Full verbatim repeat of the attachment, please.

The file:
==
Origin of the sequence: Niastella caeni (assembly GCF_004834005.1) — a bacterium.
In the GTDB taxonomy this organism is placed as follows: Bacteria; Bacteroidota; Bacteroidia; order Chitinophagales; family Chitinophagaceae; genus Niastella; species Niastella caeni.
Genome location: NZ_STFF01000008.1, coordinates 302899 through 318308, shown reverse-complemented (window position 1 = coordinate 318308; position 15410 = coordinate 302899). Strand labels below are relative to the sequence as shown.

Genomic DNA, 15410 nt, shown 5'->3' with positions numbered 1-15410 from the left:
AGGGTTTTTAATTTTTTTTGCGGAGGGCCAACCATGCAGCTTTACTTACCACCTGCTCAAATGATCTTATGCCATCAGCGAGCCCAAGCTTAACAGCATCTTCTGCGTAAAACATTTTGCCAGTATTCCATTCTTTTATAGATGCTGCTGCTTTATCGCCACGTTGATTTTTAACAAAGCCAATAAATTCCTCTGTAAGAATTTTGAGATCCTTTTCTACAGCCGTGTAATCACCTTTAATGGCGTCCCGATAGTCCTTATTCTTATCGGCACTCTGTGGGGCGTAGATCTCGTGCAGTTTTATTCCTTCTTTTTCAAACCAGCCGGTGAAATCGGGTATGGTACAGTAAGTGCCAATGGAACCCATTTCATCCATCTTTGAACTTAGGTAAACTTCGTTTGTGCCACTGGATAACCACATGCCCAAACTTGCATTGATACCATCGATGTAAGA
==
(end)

Origin of the sequence: Niastella caeni (assembly GCF_004834005.1) — a bacterium.
In the GTDB taxonomy this organism is placed as follows: Bacteria; Bacteroidota; Bacteroidia; order Chitinophagales; family Chitinophagaceae; genus Niastella; species Niastella caeni.
Genome location: NZ_STFF01000008.1, coordinates 302899 through 318308, shown reverse-complemented (window position 1 = coordinate 318308; position 15410 = coordinate 302899). Strand labels below are relative to the sequence as shown.

Genomic DNA, 15410 nt, shown 5'->3' with positions numbered 1-15410 from the left:
AGGGTTTTTAATTTTTTTTGCGGAGGGCCAACCATGCAGCTTTACTTACCACCTGCTCAAATGATCTTATGCCATCAGCGAGCCCAAGCTTAACAGCATCTTCTGCGTAAAACATTTTGCCAGTATTCCATTCTTTTATAGATGCTGCTGCTTTATCGCCACGTTGATTTTTAACAAAGCCAATAAATTCCTCTGTAAGAATTTTGAGATCCTTTTCTACAGCCGTGTAATCACCTTTAATGGCGTCCCGATAGTCCTTATTCTTATCGGCACTCTGTGGGGCGTAGATCTCGTGCAGTTTTATTCCTTCTTTTTCAAACCAGCCGGTGAAATCGGGTATGGTACAGTAAGTGCCAATGGAACCCATTTCATCCATCTTTGAACTTAGGTAAACTTCGTTTGTGCCACTGGATAACCACATGCCCAAACTTGCATTGATACCATCGATGTAAGA